NY-based Byte Academy expands to Singapore with Series A from Tri5 Ventures

Visual of Byte Academy website. August 2016

Byte Academy, an affiliate of New York-based analytics firm Byte Consulting, is expanding to Singapore and establishing its regional headquarters in the city-state following an S$3 million ($2.67 million) Series A investment from Tri5 Ventures.

Established to address the scarcity of qualified programmers in the finance sector – an increasingly automated field – the firm was launched to cater to this niche, training developers and providing them with a technically adept developers. The capital for the investment originates from Tri5 Ventures’ Education Growth Fund, which targets education-related investments.

Slated to open in late 2016, it will be launching 12-week programmes in the Python programming language, data science and fintech development, in addition to four-week courses in coding.

Setting up a base in Singapore will see it eventually expand to other locations across the Indo-Asia Pacific, including regional countries and other locations across India, as well as fuel its expansion within the US market.

Byte Academy is also a partner of Monetary Authority of Singapore (MAS) for the inaugural FinTech Festival, scheduled for November this year.

Christopher Quek, Managing Partner at Tri5 Ventures, said, “Singapore needs 30,000 trained programmers by 2020 in the ICT sector, with major focus on verticals like fintech and data science.”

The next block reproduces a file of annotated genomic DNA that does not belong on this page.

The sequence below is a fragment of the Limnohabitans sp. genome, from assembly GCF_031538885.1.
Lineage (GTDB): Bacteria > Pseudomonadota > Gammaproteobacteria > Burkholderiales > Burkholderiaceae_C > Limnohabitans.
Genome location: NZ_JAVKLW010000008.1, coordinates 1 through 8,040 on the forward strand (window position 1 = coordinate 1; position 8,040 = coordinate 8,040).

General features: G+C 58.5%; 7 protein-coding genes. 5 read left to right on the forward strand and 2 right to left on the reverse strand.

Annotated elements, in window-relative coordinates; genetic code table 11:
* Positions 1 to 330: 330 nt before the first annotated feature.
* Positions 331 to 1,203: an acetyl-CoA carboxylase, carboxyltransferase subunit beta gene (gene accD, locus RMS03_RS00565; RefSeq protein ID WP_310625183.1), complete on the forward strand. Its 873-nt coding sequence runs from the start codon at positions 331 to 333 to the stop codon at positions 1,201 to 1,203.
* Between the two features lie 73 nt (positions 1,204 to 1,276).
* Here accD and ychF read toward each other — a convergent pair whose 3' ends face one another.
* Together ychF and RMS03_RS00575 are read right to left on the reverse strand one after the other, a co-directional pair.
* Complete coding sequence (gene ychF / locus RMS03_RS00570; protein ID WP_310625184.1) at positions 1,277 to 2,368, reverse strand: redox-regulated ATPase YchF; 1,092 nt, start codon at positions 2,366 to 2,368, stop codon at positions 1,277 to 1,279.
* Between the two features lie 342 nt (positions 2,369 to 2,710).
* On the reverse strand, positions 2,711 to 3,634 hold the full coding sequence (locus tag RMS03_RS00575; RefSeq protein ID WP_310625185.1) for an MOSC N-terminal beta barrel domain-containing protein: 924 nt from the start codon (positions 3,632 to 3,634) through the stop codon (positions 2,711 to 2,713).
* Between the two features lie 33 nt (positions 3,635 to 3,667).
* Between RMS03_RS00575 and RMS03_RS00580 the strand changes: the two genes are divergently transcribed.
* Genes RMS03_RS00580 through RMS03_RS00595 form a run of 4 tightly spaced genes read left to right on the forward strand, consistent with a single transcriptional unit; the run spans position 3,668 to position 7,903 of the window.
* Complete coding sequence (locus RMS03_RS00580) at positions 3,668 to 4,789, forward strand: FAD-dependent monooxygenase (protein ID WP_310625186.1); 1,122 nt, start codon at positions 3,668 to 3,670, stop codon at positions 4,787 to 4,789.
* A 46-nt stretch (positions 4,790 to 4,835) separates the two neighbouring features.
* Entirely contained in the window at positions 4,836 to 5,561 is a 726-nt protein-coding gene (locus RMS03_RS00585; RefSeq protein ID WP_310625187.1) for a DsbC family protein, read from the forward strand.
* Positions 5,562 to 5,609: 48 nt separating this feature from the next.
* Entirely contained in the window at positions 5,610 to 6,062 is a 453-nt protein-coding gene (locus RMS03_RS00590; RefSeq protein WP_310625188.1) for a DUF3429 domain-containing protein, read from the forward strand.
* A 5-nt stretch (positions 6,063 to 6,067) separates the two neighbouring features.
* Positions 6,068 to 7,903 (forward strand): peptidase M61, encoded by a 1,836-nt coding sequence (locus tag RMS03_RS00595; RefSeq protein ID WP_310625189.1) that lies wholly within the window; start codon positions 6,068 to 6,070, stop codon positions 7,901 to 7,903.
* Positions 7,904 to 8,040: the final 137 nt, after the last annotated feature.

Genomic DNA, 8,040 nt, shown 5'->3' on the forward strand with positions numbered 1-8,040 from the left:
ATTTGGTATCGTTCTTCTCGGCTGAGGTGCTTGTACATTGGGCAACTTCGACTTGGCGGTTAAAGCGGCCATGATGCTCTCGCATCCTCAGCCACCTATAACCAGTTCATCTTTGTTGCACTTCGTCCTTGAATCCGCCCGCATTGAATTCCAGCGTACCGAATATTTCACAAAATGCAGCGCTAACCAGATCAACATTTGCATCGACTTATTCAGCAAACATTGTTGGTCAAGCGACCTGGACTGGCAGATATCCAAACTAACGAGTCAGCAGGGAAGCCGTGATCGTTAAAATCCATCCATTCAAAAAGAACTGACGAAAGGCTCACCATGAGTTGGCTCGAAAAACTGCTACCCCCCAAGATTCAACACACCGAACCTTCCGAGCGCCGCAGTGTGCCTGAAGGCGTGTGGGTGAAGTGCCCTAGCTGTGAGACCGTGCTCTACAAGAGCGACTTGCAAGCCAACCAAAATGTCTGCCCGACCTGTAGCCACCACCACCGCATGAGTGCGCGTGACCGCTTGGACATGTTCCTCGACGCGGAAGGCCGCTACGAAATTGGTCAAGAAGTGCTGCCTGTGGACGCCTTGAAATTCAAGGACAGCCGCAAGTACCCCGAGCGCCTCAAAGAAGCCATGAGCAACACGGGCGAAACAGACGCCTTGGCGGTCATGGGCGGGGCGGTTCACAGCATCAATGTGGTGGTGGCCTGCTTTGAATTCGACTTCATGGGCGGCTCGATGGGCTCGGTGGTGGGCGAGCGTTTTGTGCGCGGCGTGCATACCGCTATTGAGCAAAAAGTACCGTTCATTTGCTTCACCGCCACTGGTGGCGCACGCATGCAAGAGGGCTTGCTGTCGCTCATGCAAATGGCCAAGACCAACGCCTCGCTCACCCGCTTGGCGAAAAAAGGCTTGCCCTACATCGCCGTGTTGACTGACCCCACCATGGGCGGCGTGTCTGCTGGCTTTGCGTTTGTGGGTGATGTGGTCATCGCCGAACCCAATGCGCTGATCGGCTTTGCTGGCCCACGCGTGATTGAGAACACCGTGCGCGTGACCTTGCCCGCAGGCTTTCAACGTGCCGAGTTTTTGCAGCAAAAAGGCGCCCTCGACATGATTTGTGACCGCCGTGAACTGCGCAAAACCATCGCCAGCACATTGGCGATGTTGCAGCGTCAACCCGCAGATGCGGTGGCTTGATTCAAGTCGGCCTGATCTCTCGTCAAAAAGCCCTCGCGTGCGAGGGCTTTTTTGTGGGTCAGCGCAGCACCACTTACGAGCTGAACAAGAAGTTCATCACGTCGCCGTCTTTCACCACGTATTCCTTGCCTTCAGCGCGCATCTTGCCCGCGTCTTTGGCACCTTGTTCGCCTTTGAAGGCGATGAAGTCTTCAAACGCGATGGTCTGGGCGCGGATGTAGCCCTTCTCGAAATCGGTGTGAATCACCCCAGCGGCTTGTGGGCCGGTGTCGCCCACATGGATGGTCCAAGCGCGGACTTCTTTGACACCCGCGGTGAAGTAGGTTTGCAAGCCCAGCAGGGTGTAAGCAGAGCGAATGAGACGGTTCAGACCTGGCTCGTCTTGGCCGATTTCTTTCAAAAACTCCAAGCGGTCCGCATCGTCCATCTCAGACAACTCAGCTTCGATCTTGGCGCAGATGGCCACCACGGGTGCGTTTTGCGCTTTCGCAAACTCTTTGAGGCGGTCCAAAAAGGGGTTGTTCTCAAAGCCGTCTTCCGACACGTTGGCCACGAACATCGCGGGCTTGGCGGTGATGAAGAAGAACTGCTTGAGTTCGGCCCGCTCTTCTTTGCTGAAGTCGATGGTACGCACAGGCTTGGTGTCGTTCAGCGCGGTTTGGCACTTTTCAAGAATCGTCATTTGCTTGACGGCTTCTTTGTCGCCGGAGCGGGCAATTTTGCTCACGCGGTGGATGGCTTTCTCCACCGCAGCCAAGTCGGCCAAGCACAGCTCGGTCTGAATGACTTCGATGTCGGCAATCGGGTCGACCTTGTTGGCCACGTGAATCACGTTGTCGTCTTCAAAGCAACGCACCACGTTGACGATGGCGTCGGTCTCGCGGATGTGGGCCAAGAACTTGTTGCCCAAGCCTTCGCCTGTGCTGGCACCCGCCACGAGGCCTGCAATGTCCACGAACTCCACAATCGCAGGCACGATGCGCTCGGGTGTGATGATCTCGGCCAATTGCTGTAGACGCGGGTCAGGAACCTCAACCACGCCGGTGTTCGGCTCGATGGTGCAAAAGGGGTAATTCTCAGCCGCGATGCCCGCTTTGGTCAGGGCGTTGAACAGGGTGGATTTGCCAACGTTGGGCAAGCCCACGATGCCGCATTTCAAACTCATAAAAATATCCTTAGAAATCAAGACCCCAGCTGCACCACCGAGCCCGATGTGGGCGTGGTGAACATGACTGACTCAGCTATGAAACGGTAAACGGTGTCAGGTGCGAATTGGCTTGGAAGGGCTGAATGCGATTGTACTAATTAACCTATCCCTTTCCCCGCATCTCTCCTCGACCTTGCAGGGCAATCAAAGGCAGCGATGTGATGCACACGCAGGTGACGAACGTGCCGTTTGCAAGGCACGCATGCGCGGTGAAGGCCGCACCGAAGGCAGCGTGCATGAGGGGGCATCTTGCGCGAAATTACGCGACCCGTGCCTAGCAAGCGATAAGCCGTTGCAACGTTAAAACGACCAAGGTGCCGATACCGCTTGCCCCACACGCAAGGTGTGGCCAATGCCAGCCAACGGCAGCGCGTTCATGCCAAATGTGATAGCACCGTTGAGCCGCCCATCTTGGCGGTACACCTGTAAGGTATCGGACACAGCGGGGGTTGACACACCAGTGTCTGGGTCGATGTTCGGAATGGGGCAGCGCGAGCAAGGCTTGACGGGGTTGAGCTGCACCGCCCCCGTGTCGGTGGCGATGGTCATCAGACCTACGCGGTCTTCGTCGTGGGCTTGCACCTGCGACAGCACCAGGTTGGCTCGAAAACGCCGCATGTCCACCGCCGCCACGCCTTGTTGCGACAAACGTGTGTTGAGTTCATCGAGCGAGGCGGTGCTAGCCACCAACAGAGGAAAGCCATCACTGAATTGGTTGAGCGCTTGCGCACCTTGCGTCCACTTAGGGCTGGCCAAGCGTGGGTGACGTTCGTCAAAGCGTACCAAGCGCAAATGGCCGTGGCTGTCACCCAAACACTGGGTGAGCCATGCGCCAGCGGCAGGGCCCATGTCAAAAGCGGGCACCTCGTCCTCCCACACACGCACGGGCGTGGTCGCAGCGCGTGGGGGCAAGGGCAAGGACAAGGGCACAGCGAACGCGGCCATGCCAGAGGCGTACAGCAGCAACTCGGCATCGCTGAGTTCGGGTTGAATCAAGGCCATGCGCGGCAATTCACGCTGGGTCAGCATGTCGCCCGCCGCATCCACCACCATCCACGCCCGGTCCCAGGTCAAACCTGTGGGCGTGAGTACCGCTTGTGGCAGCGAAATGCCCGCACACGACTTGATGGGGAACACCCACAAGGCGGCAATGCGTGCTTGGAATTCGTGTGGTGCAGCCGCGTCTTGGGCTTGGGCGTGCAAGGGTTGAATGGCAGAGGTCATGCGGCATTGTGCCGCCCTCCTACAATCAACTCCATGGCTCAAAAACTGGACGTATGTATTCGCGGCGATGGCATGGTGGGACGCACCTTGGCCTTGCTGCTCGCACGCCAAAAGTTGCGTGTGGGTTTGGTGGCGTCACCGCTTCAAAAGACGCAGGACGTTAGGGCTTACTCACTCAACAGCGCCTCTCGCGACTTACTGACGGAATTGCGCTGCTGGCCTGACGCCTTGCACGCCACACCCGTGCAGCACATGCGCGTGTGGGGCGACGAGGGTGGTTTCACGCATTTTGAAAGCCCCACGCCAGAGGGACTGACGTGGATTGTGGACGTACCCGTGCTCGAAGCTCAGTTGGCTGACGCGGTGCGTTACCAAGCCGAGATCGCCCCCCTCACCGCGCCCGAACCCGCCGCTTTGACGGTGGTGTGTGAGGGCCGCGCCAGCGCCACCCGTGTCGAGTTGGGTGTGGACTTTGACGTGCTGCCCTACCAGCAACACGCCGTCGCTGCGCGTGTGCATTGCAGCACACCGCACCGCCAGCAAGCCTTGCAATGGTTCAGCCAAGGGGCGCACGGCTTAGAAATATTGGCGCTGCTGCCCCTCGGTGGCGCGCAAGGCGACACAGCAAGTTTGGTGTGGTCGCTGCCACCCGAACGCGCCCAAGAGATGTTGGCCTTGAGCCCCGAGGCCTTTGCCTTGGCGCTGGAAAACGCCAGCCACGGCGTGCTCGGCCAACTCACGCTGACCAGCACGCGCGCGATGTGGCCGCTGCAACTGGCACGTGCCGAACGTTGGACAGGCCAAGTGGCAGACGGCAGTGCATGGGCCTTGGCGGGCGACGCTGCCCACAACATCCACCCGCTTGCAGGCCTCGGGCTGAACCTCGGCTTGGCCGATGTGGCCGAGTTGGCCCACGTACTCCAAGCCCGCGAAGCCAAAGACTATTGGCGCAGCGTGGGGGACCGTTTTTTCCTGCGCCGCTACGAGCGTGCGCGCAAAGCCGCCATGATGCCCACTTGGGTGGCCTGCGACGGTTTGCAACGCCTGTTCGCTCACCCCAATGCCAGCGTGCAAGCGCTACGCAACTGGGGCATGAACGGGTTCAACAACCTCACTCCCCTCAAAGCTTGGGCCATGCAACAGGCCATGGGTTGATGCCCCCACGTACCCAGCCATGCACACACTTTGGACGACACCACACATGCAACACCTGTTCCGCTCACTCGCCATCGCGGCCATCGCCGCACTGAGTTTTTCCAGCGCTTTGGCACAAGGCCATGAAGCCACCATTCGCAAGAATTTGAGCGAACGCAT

Highlighting the need to build a local talent pool that could sustain the growth of the city-state’s native entrepreneurial ecosystem, it is hoped that Singapore’s edition of Byte Academy can train up to 2000 programmers over the next five years.

Its US programme sees it partnering with multinational corporations (MNCs) that include Microsoft, Google, JP Morgan, Twilio, Morningstar and IBM.

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Talent scarcity a major issue

The addition of Byte Academy to the city-state’s talent development pipelines is timely, given that the shortage of engineers – and particularly programmers – has been cited as a national risk and has been highlighted as an issue of concern as far back as 2007. It has already been highlighted as a major deficit in Singapore’s ecosystem that requires a solution.

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According to Byte Academy co-founder Rak Chugh, a key player in the decision to expand to Singapore and establish a regional base there is Deputy Prime Minister Tharman Shanmugaratnam, who connected with Chugh and discussed the opportunities presented by Singapore’s Smart Nation and fintech initiatives.

“I was further convinced of this in my recent visit to Singapore, where there is a growing finance community of programmers and startups, similar to New York in its early stages. We believe we can be a great contributor to the growth of fintech and the finance community in Singapore and ASEAN, just as how we have been in New York,” said Chugh in an official statement.

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